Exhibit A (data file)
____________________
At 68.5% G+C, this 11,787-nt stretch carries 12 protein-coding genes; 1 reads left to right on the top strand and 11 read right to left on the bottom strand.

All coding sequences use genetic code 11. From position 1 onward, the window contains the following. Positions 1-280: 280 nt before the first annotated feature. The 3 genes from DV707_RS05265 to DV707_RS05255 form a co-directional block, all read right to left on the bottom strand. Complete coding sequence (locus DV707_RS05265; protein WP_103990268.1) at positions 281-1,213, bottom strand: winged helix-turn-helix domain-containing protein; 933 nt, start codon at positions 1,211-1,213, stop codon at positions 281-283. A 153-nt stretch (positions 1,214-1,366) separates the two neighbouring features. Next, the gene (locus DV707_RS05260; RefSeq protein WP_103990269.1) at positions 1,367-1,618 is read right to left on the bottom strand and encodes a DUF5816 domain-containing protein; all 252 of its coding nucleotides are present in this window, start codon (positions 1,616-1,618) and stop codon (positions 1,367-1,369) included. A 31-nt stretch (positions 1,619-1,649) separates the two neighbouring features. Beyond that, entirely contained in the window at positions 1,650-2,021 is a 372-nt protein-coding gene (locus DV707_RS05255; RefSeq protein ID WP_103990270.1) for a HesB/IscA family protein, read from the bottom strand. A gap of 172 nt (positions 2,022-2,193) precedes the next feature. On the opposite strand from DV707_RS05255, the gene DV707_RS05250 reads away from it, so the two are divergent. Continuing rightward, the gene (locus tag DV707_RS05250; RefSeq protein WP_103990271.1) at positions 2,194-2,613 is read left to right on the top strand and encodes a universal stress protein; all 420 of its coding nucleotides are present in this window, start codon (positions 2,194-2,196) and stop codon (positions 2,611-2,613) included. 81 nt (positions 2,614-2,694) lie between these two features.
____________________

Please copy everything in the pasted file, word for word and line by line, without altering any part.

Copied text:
At 68.5% G+C, this 11,787-nt stretch carries 12 protein-coding genes; 1 reads left to right on the top strand and 11 read right to left on the bottom strand.

All coding sequences use genetic code 11. From position 1 onward, the window contains the following. Positions 1-280: 280 nt before the first annotated feature. The 3 genes from DV707_RS05265 to DV707_RS05255 form a co-directional block, all read right to left on the bottom strand. Complete coding sequence (locus DV707_RS05265; protein WP_103990268.1) at positions 281-1,213, bottom strand: winged helix-turn-helix domain-containing protein; 933 nt, start codon at positions 1,211-1,213, stop codon at positions 281-283. A 153-nt stretch (positions 1,214-1,366) separates the two neighbouring features. Next, the gene (locus DV707_RS05260; RefSeq protein WP_103990269.1) at positions 1,367-1,618 is read right to left on the bottom strand and encodes a DUF5816 domain-containing protein; all 252 of its coding nucleotides are present in this window, start codon (positions 1,616-1,618) and stop codon (positions 1,367-1,369) included. A 31-nt stretch (positions 1,619-1,649) separates the two neighbouring features. Beyond that, entirely contained in the window at positions 1,650-2,021 is a 372-nt protein-coding gene (locus DV707_RS05255; RefSeq protein ID WP_103990270.1) for a HesB/IscA family protein, read from the bottom strand. A gap of 172 nt (positions 2,022-2,193) precedes the next feature. On the opposite strand from DV707_RS05255, the gene DV707_RS05250 reads away from it, so the two are divergent. Continuing rightward, the gene (locus tag DV707_RS05250; RefSeq protein WP_103990271.1) at positions 2,194-2,613 is read left to right on the top strand and encodes a universal stress protein; all 420 of its coding nucleotides are present in this window, start codon (positions 2,194-2,196) and stop codon (positions 2,611-2,613) included. 81 nt (positions 2,614-2,694) lie between these two features.